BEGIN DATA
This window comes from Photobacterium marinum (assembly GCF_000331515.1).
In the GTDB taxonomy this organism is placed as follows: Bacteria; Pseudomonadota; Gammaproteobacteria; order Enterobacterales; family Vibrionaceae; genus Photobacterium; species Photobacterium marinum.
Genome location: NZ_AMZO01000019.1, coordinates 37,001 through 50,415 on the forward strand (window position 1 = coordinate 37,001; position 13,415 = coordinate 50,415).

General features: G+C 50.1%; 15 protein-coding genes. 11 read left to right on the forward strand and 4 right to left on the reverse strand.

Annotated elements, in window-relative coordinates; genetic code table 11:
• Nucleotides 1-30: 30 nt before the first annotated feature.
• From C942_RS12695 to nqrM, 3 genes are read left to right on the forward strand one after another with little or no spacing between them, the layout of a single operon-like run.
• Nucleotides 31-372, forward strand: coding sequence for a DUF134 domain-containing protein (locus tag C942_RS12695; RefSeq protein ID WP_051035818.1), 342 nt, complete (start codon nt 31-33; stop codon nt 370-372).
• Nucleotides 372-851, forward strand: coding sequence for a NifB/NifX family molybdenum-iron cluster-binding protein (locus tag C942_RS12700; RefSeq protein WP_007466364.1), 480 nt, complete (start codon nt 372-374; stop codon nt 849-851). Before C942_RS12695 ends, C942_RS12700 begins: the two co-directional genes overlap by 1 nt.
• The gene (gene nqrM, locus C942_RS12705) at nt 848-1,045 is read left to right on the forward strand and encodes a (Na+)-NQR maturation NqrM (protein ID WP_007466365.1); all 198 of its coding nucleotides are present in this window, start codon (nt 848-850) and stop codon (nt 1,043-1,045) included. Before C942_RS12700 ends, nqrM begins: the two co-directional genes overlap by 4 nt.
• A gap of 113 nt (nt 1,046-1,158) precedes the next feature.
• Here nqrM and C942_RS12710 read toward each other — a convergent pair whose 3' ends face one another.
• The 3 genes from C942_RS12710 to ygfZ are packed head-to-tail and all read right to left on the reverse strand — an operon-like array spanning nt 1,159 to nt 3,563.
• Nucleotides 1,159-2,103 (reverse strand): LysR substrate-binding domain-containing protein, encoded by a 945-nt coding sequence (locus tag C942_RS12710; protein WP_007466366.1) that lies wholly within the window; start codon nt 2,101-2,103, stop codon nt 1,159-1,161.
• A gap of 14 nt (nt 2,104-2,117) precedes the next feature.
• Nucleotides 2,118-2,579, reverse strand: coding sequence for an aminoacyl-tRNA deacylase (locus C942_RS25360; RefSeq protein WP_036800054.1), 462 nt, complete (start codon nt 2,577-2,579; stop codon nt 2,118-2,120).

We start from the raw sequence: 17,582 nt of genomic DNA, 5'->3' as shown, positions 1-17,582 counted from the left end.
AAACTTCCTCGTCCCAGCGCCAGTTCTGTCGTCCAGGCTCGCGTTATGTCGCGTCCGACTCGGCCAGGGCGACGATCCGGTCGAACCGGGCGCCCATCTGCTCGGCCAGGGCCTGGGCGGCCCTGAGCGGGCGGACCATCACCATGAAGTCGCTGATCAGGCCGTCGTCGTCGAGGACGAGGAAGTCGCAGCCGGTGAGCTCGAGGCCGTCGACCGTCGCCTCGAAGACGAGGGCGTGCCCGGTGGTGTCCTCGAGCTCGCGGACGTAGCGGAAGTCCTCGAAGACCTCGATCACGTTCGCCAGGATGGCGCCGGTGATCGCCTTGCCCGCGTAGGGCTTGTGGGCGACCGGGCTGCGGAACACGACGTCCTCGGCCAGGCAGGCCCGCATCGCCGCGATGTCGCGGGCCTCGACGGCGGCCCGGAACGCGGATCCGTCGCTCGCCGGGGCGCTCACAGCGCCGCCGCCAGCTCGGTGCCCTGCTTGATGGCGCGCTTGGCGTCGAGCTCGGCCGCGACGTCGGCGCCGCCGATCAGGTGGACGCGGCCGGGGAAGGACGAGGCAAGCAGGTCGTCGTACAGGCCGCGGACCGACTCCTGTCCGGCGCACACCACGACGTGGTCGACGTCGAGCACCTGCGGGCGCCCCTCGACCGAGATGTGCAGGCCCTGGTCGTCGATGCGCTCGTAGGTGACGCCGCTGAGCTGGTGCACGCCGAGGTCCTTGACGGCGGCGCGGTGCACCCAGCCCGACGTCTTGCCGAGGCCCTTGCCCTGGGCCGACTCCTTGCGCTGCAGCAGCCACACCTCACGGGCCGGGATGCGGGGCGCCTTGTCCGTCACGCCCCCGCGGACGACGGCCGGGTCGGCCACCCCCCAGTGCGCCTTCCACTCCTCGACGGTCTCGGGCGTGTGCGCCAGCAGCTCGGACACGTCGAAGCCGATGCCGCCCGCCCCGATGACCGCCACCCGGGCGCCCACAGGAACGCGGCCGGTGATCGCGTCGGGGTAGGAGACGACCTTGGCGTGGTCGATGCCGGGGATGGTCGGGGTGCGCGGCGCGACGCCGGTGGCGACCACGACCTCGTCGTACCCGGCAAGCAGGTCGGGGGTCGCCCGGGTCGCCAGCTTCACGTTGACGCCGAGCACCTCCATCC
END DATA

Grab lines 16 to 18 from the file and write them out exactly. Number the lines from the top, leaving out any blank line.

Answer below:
• Nucleotides 2,118-2,579, reverse strand: coding sequence for an aminoacyl-tRNA deacylase (locus C942_RS25360; RefSeq protein WP_036800054.1), 462 nt, complete (start codon nt 2,577-2,579; stop codon nt 2,118-2,120).

We start from the raw sequence: 17,582 nt of genomic DNA, 5'->3' as shown, positions 1-17,582 counted from the left end.
AAACTTCCTCGTCCCAGCGCCAGTTCTGTCGTCCAGGCTCGCGTTATGTCGCGTCCGACTCGGCCAGGGCGACGATCCGGTCGAACCGGGCGCCCATCTGCTCGGCCAGGGCCTGGGCGGCCCTGAGCGGGCGGACCATCACCATGAAGTCGCTGATCAGGCCGTCGTCGTCGAGGACGAGGAAGTCGCAGCCGGTGAGCTCGAGGCCGTCGACCGTCGCCTCGAAGACGAGGGCGTGCCCGGTGGTGTCCTCGAGCTCGCGGACGTAGCGGAAGTCCTCGAAGACCTCGATCACGTTCGCCAGGATGGCGCCGGTGATCGCCTTGCCCGCGTAGGGCTTGTGGGCGACCGGGCTGCGGAACACGACGTCCTCGGCCAGGCAGGCCCGCATCGCCGCGATGTCGCGGGCCTCGACGGCGGCCCGGAACGCGGATCCGTCGCTCGCCGGGGCGCTCACAGCGCCGCCGCCAGCTCGGTGCCCTGCTTGATGGCGCGCTTGGCGTCGAGCTCGGCCGCGACGTCGGCGCCGCCGATCAGGTGGACGCGGCCGGGGAAGGACGAGGCAAGCAGGTCGTCGTACAGGCCGCGGACCGACTCCTGTCCGGCGCACACCACGACGTGGTCGACGTCGAGCACCTGCGGGCGCCCCTCGACCGAGATGTGCAGGCCCTGGTCGTCGATGCGCTCGTAGGTGACGCCGCTGAGCTGGTGCACGCCGAGGTCCTTGACGGCGGCGCGGTGCACCCAGCCCGACGTCTTGCCGAGGCCCTTGCCCTGGGCCGACTCCTTGCGCTGCAGCAGCCACACCTCACGGGCCGGGATGCGGGGCGCCTTGTCCGTCACGCCCCCGCGGACGACGGCCGGGTCGGCCACCCCCCAGTGCGCCTTCCACTCCTCGACGGTCTCGGGCGTGTGCGCCAGCAGCTCGGACACGTCGAAGCCGATGCCGCCCGCCCCGATGACCGCCACCCGGGCGCCCACAGGAACGCGGCCGGTGATCGCGTCGGGGTAGGAGACGACCTTGGCGTGGTCGATGCCGGGGATGGTCGGGGTGCGCGGCGCGACGCCGGTGGCGACCACGACCTCGTCGTACCCGGCAAGCAGGTCGGGGGTCGCCCGGGTCGCCAGCTTCACGTTGACGCCGAGCACCTCCATCC